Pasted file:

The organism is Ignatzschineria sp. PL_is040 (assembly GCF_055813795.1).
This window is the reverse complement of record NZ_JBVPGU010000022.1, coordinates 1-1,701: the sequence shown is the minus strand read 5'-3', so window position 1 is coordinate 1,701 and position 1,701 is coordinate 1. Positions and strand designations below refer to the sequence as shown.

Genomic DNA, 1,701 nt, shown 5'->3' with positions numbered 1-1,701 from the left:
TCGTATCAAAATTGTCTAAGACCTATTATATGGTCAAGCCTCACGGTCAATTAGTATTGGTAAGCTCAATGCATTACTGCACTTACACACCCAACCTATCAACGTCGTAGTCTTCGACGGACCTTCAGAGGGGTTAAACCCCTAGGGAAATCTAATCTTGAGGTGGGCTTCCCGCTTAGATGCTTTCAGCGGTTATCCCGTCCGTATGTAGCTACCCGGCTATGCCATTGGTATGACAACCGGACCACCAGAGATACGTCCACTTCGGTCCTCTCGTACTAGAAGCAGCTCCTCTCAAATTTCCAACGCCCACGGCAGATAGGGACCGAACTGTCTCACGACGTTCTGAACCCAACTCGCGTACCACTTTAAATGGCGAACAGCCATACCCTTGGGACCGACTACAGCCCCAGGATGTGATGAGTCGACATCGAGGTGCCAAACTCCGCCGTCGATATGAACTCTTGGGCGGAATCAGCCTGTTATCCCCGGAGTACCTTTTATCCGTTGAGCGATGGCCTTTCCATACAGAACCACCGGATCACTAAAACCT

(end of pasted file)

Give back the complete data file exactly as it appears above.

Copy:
The organism is Ignatzschineria sp. PL_is040 (assembly GCF_055813795.1).
This window is the reverse complement of record NZ_JBVPGU010000022.1, coordinates 1-1,701: the sequence shown is the minus strand read 5'-3', so window position 1 is coordinate 1,701 and position 1,701 is coordinate 1. Positions and strand designations below refer to the sequence as shown.

Genomic DNA, 1,701 nt, shown 5'->3' with positions numbered 1-1,701 from the left:
TCGTATCAAAATTGTCTAAGACCTATTATATGGTCAAGCCTCACGGTCAATTAGTATTGGTAAGCTCAATGCATTACTGCACTTACACACCCAACCTATCAACGTCGTAGTCTTCGACGGACCTTCAGAGGGGTTAAACCCCTAGGGAAATCTAATCTTGAGGTGGGCTTCCCGCTTAGATGCTTTCAGCGGTTATCCCGTCCGTATGTAGCTACCCGGCTATGCCATTGGTATGACAACCGGACCACCAGAGATACGTCCACTTCGGTCCTCTCGTACTAGAAGCAGCTCCTCTCAAATTTCCAACGCCCACGGCAGATAGGGACCGAACTGTCTCACGACGTTCTGAACCCAACTCGCGTACCACTTTAAATGGCGAACAGCCATACCCTTGGGACCGACTACAGCCCCAGGATGTGATGAGTCGACATCGAGGTGCCAAACTCCGCCGTCGATATGAACTCTTGGGCGGAATCAGCCTGTTATCCCCGGAGTACCTTTTATCCGTTGAGCGATGGCCTTTCCATACAGAACCACCGGATCACTAAAACCT